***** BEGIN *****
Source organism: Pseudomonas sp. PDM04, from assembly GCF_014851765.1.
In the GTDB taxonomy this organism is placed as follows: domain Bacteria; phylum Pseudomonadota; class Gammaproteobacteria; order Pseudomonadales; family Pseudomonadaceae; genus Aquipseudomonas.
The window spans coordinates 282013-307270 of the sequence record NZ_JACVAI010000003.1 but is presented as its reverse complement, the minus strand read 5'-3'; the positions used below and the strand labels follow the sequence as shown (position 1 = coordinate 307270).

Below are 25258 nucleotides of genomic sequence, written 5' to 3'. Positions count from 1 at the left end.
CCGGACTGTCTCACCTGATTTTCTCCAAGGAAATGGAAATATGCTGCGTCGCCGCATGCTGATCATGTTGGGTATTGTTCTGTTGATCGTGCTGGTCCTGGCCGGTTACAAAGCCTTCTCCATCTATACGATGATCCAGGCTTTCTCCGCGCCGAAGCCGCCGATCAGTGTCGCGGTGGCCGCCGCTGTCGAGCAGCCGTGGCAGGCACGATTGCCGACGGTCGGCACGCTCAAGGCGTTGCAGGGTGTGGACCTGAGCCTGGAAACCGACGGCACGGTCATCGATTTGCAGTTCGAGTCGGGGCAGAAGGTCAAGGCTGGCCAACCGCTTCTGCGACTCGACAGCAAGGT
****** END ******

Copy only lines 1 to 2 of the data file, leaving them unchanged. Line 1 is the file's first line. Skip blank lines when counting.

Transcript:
Source organism: Pseudomonas sp. PDM04, from assembly GCF_014851765.1.
In the GTDB taxonomy this organism is placed as follows: domain Bacteria; phylum Pseudomonadota; class Gammaproteobacteria; order Pseudomonadales; family Pseudomonadaceae; genus Aquipseudomonas.